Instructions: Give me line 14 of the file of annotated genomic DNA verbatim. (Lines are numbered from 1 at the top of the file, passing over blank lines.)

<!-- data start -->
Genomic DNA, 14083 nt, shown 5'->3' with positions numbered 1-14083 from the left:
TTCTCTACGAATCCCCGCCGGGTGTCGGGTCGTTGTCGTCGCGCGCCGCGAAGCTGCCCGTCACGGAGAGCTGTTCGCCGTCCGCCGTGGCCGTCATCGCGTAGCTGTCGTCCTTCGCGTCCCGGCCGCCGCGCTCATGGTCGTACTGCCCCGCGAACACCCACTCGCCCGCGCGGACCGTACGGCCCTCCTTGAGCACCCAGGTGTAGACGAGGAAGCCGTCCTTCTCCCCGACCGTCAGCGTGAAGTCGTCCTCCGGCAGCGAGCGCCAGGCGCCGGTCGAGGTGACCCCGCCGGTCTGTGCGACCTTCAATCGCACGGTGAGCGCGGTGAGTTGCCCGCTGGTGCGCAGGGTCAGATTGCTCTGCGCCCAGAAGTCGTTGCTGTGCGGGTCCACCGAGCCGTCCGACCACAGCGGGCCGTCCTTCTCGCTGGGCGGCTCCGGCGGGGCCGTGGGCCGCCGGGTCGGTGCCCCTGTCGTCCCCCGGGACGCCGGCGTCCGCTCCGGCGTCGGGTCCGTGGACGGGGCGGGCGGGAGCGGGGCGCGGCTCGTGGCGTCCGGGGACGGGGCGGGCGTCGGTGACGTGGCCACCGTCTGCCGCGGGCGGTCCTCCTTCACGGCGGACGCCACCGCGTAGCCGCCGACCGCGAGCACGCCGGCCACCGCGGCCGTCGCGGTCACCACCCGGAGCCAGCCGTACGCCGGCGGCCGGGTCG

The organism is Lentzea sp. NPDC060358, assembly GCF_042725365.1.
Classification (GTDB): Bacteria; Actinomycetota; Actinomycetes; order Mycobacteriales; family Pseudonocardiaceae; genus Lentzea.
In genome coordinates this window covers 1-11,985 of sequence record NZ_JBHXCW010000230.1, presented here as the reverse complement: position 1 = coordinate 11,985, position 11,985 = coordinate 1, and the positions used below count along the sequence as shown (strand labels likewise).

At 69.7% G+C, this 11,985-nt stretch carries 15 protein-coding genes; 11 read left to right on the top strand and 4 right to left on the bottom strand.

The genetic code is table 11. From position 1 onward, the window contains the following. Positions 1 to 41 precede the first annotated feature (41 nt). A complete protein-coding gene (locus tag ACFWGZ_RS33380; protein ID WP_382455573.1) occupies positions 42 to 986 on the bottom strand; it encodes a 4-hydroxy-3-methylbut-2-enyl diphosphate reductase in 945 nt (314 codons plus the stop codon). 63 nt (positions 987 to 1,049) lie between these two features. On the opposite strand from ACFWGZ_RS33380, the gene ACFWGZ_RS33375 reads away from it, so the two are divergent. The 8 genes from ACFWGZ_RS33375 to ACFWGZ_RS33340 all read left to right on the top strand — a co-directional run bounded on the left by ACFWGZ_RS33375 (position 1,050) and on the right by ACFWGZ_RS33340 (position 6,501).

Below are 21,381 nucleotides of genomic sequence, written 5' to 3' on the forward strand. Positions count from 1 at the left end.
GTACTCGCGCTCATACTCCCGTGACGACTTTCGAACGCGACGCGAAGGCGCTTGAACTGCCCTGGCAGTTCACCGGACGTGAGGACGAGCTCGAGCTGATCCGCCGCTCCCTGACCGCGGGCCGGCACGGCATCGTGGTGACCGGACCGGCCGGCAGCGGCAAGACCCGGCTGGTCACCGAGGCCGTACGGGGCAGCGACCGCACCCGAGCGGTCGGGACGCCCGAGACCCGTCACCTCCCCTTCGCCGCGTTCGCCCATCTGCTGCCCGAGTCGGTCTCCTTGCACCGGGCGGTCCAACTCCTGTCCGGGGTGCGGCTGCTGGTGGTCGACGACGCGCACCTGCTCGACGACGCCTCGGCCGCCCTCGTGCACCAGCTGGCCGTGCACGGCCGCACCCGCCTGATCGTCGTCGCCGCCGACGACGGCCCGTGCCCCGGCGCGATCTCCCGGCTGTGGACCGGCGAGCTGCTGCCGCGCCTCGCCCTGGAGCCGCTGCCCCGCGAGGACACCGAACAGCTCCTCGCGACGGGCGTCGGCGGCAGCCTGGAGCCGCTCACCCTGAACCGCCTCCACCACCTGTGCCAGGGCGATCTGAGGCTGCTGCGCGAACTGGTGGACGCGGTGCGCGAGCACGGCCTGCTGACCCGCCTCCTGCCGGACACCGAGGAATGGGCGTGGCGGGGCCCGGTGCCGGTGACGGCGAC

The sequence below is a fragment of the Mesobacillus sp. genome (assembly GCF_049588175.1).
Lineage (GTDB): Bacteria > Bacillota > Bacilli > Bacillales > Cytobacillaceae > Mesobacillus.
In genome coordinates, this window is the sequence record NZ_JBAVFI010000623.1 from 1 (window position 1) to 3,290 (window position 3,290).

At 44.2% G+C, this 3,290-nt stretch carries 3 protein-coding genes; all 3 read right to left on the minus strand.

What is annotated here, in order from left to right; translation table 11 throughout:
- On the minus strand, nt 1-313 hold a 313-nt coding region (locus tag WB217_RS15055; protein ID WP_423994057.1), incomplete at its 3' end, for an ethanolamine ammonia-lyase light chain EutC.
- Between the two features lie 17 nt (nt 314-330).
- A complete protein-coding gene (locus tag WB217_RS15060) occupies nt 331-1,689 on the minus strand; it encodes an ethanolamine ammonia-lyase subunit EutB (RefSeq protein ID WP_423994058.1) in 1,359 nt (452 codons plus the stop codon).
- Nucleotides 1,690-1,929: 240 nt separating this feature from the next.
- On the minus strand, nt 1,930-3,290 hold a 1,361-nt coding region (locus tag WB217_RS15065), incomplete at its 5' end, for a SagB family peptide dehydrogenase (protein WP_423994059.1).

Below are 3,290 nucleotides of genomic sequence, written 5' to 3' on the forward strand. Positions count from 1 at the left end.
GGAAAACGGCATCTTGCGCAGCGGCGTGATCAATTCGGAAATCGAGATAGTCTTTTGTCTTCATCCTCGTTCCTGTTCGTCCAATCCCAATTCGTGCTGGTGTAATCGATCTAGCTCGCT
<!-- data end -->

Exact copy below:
What is annotated here, in order from left to right; translation table 11 throughout: